A reflection for action – my mind before making

It’s raining. My rucksack is packed with all the necessary equipment. I do a mental check in my head: plaster, water, mixing bowl, trowel, heavy duty carrier bag, smaller carrier bags, towel for cleaning hands. Content with this list I start to confirm the making process.

  1. Arrive on site and locate suitable clay and objects
  2. Dig the clay with the trowel, place into a carrier bag.
  3. Use objects found on site and repeatedly press onto the clay bed.
  4. Combine the water and plaster in the bowl and mix until the consistency of custard is reached; I don’t want any plaster to leak out or settle prematurely.
  5. Pour the plaster into the cavity.
  6. Wait for the plaster to harden.
  7. Carefully remove, tidy, pack away.

With each step closer to the site a childlike excitement is bubbling more furiously until I find myself almost skipping; just to avoid the puddles of course.

Thankful that the site sits under the dual carriageway I think about how glad I will be to shelter from the rain. The site has been empty on my previous reconnaissance’s, but they were all on mild or sunny days. Who else might be seeking shelter today? A dog walker, a homeless person, a group of homeless people, a junkie, a group of junkies, a murderer? Suddenly my mind speeds forward to a scenario where I’m mixed up in an aggressive altercation, being flung down the muddy bank and swept away by the flowing river, watching as a shadowy figure finds meagre possessions in my rucksack.

Not content with this outcome my mind sets up another scenario where I successfully avoid being flung into the river by the shadowy stranger, but end up proclaiming ‘self defence!’ while Police pull a limp shadowy body from the river nearby.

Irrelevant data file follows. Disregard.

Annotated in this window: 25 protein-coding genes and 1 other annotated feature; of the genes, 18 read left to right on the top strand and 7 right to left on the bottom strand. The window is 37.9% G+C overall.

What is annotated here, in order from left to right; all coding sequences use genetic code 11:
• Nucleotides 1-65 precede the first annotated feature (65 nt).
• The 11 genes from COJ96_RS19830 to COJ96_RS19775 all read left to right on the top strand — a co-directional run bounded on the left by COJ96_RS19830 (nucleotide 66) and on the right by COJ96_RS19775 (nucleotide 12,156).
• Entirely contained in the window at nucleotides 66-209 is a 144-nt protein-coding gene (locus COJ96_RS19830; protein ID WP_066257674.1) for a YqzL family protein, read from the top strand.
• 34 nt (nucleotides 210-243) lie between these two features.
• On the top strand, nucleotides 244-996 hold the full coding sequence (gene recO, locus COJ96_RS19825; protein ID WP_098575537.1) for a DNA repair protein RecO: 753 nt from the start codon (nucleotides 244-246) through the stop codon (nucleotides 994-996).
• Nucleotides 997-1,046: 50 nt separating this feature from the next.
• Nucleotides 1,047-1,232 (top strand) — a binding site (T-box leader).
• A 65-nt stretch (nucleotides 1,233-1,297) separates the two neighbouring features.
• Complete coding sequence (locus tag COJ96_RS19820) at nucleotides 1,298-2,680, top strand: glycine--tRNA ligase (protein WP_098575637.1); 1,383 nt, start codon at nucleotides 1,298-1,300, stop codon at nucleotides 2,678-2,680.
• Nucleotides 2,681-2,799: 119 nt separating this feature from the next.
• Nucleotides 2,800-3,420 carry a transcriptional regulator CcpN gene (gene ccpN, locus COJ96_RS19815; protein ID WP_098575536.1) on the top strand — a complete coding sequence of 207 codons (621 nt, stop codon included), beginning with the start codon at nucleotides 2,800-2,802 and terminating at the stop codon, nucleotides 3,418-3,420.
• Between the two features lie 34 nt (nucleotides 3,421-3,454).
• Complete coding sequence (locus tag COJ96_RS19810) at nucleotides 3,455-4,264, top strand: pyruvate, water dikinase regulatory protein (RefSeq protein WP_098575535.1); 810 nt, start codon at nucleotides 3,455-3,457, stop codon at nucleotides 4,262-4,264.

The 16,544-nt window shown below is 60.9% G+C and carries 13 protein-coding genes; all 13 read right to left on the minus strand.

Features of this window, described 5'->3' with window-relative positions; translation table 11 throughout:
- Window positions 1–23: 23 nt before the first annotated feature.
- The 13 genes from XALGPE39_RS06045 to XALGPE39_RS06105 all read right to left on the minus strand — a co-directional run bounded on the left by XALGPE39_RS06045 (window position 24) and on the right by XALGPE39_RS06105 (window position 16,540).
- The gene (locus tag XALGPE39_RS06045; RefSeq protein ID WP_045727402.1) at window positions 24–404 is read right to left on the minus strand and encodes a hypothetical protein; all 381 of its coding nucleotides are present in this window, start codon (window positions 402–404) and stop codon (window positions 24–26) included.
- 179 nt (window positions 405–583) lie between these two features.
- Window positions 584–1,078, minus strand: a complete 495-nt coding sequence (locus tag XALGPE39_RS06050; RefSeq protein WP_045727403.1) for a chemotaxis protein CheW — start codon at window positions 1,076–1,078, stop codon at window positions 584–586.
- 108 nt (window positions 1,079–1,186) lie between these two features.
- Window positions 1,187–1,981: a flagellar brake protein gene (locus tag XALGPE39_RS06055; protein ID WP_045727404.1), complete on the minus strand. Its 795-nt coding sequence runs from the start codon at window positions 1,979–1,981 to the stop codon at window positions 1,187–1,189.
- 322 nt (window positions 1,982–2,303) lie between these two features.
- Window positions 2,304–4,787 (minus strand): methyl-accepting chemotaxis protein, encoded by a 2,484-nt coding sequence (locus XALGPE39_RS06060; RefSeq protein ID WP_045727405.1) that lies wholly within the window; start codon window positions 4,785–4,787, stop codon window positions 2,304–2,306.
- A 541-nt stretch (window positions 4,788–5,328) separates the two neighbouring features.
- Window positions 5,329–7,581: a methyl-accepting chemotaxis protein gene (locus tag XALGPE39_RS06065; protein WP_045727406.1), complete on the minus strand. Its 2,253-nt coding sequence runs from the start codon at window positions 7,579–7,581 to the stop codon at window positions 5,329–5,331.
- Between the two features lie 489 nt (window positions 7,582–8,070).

This train of thought sets up a further chain of anxiety’s.

  1. Will the site be vacant?
  2. Is the river too high?
  3. Will there be enough exciting objects on site?
  4. Will there be any objects on site?
  5. Have I brought enough plaster?
  6. Will the casts be usable?
  7. Will the casts look appealing?
  8. Will I need the toilet?
  9. Will people stop and talk to me?
  10. Will people think I’m doing something illegal?
  11. Am I doing something illegal?

An enthralling blend of excitement and anxiety surge away, but there is nothing left to do but just arrive, decide and do. It is with relief that from the flyover I can see the site is vacant, the tide is out and a glistening surface of sloppy clay has been beautifully chiselled by the river.



Artists of Interest

Over recent weeks a few artists have either been recommended to me or I have come across their work through research. Writing about the work of the artists here I hope to make it explicit how their ideas/concepts/practice may be significant to my own work.

Julian Stair – Quotidian

I first saw the work in Crafts, (Gibson, 2015) issue after being given a free copy of the magazine. Stair is known for his functional ceramic ware but in Quotidian he wrestles with how contemporary craft is displayed in galleries and produces a stop motion video, shot from above, of people gathered around a table using his wares.

Initially the image is hard to read, but the extending of arms passing or gathering the wares signify the table set up for many courses. In the magazine, the stills of the video work well as a group/series of abstract works. The success of this work makes me feel that a range of stills from Man Only Dines #1 & #2  (shown below) could equally be as successful as showing the whole video. This way the work still has a life long after the moment or making experience has been achieved.


Luke Shalan – Slab Drop

This artist was recommended to me after a fellow student saw my work on tablecloths. I had started to set up table settings and cover them with porcelain.


An article on Cfile online magazine (Rodger, 2015) describes Shalan as a ‘process designer who explores the relationship between tool , material, creator/operator’ trying to discover ‘the experience of making’ (ibid). His porcelain pieces are ghostly casts of the everyday objects he comes across. Again the action is the art, the ceramic piece is the evidence.

Ian McIntyre – Jerwood Makers Open


Reflection for action:

  • art as experience
  • documenting the experience  (video/photography/ceramics)
  • functionalware as art
  • process as constraint